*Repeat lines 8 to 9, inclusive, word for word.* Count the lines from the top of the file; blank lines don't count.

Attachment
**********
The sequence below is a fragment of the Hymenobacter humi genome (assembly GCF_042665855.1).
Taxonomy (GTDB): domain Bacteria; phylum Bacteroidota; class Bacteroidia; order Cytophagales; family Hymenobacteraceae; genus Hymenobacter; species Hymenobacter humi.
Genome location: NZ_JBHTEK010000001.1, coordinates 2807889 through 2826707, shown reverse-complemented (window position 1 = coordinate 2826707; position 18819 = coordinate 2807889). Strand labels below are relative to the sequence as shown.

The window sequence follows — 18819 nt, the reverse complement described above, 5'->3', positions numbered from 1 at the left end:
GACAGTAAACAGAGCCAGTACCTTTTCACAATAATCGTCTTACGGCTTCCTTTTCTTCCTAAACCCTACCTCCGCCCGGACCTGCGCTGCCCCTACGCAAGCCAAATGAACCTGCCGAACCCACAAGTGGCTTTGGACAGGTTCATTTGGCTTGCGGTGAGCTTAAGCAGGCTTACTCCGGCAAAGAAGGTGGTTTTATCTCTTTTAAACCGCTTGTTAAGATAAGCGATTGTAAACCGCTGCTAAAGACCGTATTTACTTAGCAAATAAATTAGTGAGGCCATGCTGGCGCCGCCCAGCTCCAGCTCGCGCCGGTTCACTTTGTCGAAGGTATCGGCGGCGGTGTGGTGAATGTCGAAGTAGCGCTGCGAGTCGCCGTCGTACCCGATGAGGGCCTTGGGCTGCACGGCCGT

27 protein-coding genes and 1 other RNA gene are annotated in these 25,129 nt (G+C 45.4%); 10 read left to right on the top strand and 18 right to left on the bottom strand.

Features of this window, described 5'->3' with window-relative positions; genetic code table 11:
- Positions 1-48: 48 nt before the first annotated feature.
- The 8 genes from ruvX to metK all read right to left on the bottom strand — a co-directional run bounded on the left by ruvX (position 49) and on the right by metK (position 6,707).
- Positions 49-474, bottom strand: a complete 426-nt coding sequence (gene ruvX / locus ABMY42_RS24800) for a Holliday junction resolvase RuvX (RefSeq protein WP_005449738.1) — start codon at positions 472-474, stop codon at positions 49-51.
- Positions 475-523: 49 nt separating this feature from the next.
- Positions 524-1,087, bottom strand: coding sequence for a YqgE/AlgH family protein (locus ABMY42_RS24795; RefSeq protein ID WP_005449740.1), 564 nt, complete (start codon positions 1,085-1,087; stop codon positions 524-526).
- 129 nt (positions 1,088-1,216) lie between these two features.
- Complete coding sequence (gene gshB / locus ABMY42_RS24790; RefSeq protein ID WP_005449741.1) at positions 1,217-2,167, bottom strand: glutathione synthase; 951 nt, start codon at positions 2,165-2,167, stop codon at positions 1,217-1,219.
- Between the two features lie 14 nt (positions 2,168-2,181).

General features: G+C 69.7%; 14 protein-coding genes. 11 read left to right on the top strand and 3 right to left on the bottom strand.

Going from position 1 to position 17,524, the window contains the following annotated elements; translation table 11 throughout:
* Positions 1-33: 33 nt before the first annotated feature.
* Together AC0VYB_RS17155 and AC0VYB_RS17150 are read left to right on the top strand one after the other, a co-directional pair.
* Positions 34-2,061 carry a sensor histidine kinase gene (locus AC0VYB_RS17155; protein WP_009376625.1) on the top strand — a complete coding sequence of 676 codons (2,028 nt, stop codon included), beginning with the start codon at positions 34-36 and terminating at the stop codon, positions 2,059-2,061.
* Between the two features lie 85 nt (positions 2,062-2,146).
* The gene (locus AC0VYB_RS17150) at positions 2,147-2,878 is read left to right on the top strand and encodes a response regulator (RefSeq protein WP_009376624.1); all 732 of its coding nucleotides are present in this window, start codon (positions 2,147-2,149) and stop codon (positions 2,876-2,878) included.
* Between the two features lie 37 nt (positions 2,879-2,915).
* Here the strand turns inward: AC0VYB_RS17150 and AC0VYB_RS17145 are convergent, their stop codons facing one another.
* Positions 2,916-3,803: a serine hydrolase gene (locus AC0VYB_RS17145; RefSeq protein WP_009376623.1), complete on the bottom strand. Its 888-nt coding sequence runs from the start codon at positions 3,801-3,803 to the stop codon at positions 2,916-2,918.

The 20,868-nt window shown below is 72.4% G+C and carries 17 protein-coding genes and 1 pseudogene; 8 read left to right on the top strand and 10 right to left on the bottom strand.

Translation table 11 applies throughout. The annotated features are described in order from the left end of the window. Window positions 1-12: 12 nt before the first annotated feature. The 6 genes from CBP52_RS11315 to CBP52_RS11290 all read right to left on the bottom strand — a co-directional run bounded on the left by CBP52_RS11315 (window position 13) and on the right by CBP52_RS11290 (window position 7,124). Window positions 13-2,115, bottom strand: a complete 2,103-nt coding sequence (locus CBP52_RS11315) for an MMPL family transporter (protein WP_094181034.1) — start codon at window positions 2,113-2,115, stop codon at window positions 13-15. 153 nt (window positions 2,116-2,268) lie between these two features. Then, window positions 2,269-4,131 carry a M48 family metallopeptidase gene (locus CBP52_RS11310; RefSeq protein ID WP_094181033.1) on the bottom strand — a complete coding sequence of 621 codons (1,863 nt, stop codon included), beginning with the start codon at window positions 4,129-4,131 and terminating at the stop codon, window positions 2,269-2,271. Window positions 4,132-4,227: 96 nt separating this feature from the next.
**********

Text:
- Positions 1-48: 48 nt before the first annotated feature.
- The 8 genes from ruvX to metK all read right to left on the bottom strand — a co-directional run bounded on the left by ruvX (position 49) and on the right by metK (position 6,707).